Cultivate a healthier

relationship with your money

According to an article by Eileen F Gallo, everyone has a complex relationship when it comes to money and personal finance.

How you acquire, spend and manage money is largely due to two factors: the nurturing you received during childhood about money and values, and the way you organised this information in your mind.

This relationship with money lies on a spectrum. On either end of the spectrum is financial insecurity.

Being good with money isn’t just about knowing the correct information, but having the right attitude. Financial decisions are heavily influenced by unconscious emotional impulses and sometimes these impulses lead to an unhealthy relationship with money. Dr Bradley Klontz, financial psychologist spent time researching these unconscious patterns driving financial behaviour, which he calls ‘money scripts’. He identified 4 money scripts and highlight that people often have a mixture of all four money scripts but certain scripts exhibit themselves more strongly in different individuals.

These unconscious mindsets are typically tied to what we learn and experience as children and how we react to those experiences. “You could have children growing up in the same household experiencing the same thing. But where it goes for them is totally different”, Knox says. “One child might grow up to model the financial behavior they observed, while another will adopt a completely different mindset. But in both cases”, Knox says, “the response is driven by emotions”.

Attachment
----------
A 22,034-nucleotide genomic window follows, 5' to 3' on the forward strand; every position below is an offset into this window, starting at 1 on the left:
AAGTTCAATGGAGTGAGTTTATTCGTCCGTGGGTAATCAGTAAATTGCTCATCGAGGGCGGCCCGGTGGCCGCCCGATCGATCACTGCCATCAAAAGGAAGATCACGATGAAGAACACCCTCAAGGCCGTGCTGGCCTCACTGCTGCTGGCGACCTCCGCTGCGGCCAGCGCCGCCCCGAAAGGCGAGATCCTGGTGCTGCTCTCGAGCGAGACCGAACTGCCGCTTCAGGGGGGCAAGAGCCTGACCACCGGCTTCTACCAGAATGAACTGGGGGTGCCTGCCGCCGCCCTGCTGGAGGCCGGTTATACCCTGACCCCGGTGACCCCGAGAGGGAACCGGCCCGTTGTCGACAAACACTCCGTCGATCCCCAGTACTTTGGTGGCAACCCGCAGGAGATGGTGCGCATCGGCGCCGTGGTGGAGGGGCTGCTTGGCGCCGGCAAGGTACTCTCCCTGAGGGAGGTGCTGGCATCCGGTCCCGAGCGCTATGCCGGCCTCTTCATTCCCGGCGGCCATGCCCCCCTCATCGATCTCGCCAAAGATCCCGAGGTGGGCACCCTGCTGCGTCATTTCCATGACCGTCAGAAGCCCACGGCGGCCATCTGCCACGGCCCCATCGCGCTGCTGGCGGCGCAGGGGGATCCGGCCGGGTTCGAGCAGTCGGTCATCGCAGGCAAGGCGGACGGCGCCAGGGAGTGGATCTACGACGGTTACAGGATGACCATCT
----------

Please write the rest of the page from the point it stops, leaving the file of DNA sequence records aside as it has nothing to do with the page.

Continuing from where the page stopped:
Money mindsets to consider
Money mindsets to consider
Money mindsets to consider
Money mindsets to consider



If you’re struggling to make progress or identify hidden beliefs, you may benefit
from working with a professional therapist. An outsider’s perspective may be just the thing to help kickstart the changes you want to make. “It’s not about being judged”, says Judith Gruber, a certified financial therapist. “It’s about finding the best in you and … how do you want to live your life?
What do you want to experience?”

Once you’ve identified the beliefs and behaviours you want to change, Melkumian suggests forcing yourself to do s mething that goes against those financial instincts. Having some practical experience with the new habits you want to build can boost your confidence and make it easier to gradually adopt a new money mindset.

As you take steps forward, have patience with yourself and be open to adjusting along the way. Changing what you believe about money and how you approach it isn’t about getting fast short-term results. “It’s really about committing to getting healthier and committing to … a new financial journey”, Melkumian says.


it’s never too late to start your journey towards having a healthier relationship with money. To reach financial well-being reach out to our AskNelson counsellors.

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